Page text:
(Written on Sunday, November 3rd at 9am)
Total Days: 30
Total Mileage: 7,000
The next morning we got our first real glimpse of the town of Taos. This place is a true hidden gem. We were only going through it on our way to Durango because I had heard from one person that it was a “neat little place” and it made for a nice stopping point at 13 hours past Austin. I had pictured an old one-horse town in the desolate high desert. What we found instead was a charming tourist town that skirted the edge between high desert and beautiful mountains. It felt like a more “gritty” version of Truckee, California, and we loved it. It was made even more beautiful by the few inches of snow that coated everything in white. Using a complimentary map of the town, I plotted out a route that would best orient us with Taos and we were on our way. Our first stop was at the most impressive Visitor Center I’ve ever seen. This place gave the Yellowstone Visitor Center a run for its money. My favorite part was the map room where laminated maps of the surrounding forests were hung all over the walls, and at least 30 different hikes were described in detail on pamphlets that were free to take. We then drove through a nice town park and made our way northwest about 10 miles to check out the famous Rio Grande Gorge Bridge. The bridge is 565 feet above the ground, making it the 7th highest bridge in the country. The views were astonishing and the locals selling wares at the end of the bridge were full of helpful information. From there we made the 20-mile drive out to Taos Ski Valley.
Don and I are drawn into mountains like moths to a flame. For most people, being near mountains is the same as being in them. For us, when we are near mountains we can’t help but keep driving until we are completely surrounded by them. That’s what happened in Taos. We could see those beautiful Taos Mountains in the distance and so that’s where we headed. Within 20 minutes the fresh air, flowing streams, and huge pine trees were making us as giddy as schoolchildren. We hadn’t realized how much we missed the mountains until we were back in them (it had been almost a month since we had been in Montana!) Even once we got to the ski resort we kept driving and were eventually rewarded with incredible views of snow-capped Wheeler Peak, the highest mountain in New Mexico at over 13,000ft. Our drive ended at the Wheeler Peak trailhead and it took a bit of rationalizing to convince ourselves that we weren’t prepared to hike to the top. We vowed to come back someday and drove back toward town. When we do make it back we’ll probably stay at the Abominable Snowmansion, a great hostel in the quaint town of Arroyo Seco, halfway between Taos and Taos Ski Valley.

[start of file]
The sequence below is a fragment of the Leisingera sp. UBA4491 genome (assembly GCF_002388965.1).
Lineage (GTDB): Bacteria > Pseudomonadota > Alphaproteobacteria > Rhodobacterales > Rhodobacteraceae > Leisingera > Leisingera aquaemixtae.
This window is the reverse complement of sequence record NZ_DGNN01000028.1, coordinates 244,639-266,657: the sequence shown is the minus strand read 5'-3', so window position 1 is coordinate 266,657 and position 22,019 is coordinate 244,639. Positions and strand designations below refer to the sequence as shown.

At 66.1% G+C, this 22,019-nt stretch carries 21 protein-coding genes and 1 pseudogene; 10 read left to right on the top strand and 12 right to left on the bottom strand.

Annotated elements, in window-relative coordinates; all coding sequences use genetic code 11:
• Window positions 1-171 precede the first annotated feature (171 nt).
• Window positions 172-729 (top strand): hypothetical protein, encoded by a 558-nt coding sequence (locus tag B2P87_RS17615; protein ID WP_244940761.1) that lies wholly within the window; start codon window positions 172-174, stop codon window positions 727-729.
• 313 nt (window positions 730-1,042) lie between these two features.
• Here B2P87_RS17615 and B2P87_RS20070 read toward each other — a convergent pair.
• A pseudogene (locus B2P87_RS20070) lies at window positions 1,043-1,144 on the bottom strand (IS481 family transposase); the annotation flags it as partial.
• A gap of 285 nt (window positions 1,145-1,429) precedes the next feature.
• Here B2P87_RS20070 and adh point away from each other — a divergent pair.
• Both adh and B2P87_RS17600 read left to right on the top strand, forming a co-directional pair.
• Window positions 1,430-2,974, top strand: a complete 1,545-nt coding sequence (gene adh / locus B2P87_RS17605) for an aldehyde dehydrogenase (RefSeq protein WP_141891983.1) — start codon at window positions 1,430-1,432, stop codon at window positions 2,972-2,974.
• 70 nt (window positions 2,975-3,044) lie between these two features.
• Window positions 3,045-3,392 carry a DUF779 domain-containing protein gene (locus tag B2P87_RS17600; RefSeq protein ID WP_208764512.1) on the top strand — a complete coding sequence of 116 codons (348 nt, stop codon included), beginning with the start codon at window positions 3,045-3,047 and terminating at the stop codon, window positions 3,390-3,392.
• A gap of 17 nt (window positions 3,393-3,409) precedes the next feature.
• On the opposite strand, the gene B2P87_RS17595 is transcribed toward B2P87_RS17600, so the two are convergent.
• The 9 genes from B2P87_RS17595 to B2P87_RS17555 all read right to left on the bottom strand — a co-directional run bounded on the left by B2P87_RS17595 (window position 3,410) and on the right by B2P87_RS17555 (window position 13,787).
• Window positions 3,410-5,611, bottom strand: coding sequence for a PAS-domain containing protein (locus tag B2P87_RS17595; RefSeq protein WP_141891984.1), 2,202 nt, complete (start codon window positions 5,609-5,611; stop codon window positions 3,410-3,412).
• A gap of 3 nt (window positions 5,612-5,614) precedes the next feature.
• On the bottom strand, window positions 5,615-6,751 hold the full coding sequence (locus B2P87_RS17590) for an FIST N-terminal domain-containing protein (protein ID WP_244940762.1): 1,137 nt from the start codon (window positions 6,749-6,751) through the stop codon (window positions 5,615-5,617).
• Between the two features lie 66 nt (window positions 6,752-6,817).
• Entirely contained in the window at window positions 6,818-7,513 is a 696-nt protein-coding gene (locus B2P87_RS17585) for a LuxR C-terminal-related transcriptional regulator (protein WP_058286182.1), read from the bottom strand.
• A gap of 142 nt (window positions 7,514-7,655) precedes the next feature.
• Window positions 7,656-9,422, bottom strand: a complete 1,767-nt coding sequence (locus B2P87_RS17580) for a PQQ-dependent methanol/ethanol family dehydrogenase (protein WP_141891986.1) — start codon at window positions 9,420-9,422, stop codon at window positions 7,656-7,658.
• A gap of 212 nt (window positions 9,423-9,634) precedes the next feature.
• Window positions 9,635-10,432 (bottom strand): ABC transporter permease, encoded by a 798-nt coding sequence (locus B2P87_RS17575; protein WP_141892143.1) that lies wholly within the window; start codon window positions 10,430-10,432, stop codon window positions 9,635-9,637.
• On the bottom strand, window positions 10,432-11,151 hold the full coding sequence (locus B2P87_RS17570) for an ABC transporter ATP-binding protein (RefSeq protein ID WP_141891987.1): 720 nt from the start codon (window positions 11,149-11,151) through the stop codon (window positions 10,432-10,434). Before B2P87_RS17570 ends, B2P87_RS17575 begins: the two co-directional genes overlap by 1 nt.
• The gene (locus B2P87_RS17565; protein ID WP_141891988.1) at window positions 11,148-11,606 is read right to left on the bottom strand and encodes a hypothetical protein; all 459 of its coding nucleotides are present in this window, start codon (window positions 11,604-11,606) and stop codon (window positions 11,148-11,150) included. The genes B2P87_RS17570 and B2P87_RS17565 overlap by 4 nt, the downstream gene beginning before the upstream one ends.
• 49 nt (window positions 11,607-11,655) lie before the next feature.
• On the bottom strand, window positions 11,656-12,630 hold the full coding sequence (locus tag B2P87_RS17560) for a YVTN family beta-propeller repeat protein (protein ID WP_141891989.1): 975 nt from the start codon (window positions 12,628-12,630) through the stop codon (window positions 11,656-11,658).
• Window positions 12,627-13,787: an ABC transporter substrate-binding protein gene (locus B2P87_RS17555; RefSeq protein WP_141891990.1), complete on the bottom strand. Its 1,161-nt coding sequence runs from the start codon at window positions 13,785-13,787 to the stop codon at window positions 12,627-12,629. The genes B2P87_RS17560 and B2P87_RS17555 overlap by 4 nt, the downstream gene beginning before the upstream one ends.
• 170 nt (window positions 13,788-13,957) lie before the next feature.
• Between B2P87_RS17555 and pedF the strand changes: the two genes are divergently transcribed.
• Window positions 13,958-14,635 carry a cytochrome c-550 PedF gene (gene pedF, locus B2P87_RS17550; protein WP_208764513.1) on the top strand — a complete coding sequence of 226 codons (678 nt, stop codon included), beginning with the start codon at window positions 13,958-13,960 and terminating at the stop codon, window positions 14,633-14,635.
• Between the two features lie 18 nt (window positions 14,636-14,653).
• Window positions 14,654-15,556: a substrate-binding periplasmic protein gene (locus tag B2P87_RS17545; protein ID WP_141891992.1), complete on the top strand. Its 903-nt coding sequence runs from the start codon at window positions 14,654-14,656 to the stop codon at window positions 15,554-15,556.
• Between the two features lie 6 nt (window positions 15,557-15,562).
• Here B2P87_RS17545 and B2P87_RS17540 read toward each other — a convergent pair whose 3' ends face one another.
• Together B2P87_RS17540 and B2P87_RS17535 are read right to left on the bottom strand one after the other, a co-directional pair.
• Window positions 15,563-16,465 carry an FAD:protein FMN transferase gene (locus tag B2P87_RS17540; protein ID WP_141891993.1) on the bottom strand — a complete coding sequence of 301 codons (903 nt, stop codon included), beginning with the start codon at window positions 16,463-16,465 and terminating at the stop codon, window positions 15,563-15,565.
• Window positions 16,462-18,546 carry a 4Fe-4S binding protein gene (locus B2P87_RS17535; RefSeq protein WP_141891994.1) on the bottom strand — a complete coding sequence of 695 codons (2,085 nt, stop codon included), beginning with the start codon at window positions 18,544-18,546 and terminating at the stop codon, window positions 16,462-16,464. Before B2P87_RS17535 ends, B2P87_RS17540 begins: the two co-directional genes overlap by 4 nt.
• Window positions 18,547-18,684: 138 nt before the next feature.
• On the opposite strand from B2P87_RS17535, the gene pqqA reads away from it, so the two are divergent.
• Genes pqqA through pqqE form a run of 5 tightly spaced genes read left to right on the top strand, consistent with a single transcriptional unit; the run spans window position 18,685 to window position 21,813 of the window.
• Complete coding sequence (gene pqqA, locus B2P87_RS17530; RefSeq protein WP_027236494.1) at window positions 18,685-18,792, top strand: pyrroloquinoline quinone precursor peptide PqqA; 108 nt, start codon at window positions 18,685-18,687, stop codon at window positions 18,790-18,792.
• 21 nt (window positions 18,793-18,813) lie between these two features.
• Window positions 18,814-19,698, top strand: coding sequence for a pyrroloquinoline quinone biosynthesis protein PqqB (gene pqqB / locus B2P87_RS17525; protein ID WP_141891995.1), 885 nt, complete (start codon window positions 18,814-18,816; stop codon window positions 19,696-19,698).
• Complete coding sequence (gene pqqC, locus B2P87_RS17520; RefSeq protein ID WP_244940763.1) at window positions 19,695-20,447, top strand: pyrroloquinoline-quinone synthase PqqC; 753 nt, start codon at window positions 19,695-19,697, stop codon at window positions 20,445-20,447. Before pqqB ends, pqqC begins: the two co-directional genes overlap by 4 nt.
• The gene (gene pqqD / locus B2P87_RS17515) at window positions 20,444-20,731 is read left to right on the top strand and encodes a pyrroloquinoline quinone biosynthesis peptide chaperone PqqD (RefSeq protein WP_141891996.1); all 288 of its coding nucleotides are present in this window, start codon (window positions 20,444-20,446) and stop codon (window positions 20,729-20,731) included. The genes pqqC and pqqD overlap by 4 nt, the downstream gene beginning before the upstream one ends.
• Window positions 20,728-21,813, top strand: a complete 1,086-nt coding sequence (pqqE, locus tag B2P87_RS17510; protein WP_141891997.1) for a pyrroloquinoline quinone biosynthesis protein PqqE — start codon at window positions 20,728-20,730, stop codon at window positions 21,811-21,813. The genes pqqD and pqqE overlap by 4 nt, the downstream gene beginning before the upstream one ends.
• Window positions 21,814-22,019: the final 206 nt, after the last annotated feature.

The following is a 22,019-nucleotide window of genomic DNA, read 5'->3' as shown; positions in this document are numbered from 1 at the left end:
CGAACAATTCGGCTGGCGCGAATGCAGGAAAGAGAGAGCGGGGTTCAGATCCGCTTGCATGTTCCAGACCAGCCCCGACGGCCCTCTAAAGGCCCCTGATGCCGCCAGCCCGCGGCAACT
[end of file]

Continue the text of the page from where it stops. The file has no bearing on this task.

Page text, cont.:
For lunch we decided to try a Latin-French fusion restaurant in town called Gutiz. Our food was delicious until Don bit down on something, found another something on his plate, rushed over to show the waitress and then headed straight to the bathroom. It took me a minute to realize he had found broken glass in his food and when he came back he described the feeling of a glass shard being stuck inside him. It all turned out okay, without any internal bleeding, and the waitress felt so bad she comped our whole meal. Oh well, mistakes happen! We spent the rest of the afternoon walking around Historic Taos, checking out shops (we always like to see the local bike and outdoor gear stores), and drinking coffee. One of the best things about small towns is the amount of trust everyone has in one another. When we first got to our hotel the night before our key didn’t work so that manager just gave us her key, the skeleton key, and asked us to return it the next day. Then when we got coffee in the afternoon, we had started drinking it before realizing that the place only took cash. We offered to go to the ATM across the street, but the barista assured us that she was in no hurry and we could bring the money we owed anytime before they closed that evening. I’d much rather live in a place where the default is to trust and it is the exception that someone wrongs you, rather than always being on guard and never trusting anyone. After relaxing a bit at the hotel (we decided to stay another night) we drove over to the Taos Inn, a sort of center-of-town catch-all consisting of a hotel, bar, live music venue, and restaurant. That night they were having a Halloween costume party so we had a drink in the bar and marveled at the intensity with which the people of Taos approached Halloween. We of course finished off the night in the hot tub, planning to finally make it to Durango the next day.